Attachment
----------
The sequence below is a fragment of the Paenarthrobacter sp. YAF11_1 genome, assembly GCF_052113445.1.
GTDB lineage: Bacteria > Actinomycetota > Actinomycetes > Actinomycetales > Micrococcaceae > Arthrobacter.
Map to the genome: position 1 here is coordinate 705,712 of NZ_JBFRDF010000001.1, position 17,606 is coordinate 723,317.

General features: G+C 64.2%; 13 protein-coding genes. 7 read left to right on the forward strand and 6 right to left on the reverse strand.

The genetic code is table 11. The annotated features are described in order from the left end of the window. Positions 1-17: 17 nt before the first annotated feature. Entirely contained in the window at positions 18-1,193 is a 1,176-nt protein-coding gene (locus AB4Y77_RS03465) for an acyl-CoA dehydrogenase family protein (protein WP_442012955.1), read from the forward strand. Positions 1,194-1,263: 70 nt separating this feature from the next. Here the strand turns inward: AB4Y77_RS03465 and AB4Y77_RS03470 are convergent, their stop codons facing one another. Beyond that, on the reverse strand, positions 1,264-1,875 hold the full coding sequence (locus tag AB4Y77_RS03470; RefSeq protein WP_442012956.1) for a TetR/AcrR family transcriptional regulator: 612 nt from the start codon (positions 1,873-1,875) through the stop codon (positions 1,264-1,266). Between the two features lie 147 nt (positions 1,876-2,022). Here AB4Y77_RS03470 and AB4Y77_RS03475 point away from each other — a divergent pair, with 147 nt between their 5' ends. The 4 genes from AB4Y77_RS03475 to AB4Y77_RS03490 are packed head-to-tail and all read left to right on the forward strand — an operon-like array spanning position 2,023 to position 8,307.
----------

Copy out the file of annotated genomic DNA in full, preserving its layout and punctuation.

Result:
The sequence below is a fragment of the Paenarthrobacter sp. YAF11_1 genome, assembly GCF_052113445.1.
GTDB lineage: Bacteria > Actinomycetota > Actinomycetes > Actinomycetales > Micrococcaceae > Arthrobacter.
Map to the genome: position 1 here is coordinate 705,712 of NZ_JBFRDF010000001.1, position 17,606 is coordinate 723,317.

General features: G+C 64.2%; 13 protein-coding genes. 7 read left to right on the forward strand and 6 right to left on the reverse strand.

The genetic code is table 11. The annotated features are described in order from the left end of the window. Positions 1-17: 17 nt before the first annotated feature. Entirely contained in the window at positions 18-1,193 is a 1,176-nt protein-coding gene (locus AB4Y77_RS03465) for an acyl-CoA dehydrogenase family protein (protein WP_442012955.1), read from the forward strand. Positions 1,194-1,263: 70 nt separating this feature from the next. Here the strand turns inward: AB4Y77_RS03465 and AB4Y77_RS03470 are convergent, their stop codons facing one another. Beyond that, on the reverse strand, positions 1,264-1,875 hold the full coding sequence (locus tag AB4Y77_RS03470; RefSeq protein WP_442012956.1) for a TetR/AcrR family transcriptional regulator: 612 nt from the start codon (positions 1,873-1,875) through the stop codon (positions 1,264-1,266). Between the two features lie 147 nt (positions 1,876-2,022). Here AB4Y77_RS03470 and AB4Y77_RS03475 point away from each other — a divergent pair, with 147 nt between their 5' ends. The 4 genes from AB4Y77_RS03475 to AB4Y77_RS03490 are packed head-to-tail and all read left to right on the forward strand — an operon-like array spanning position 2,023 to position 8,307.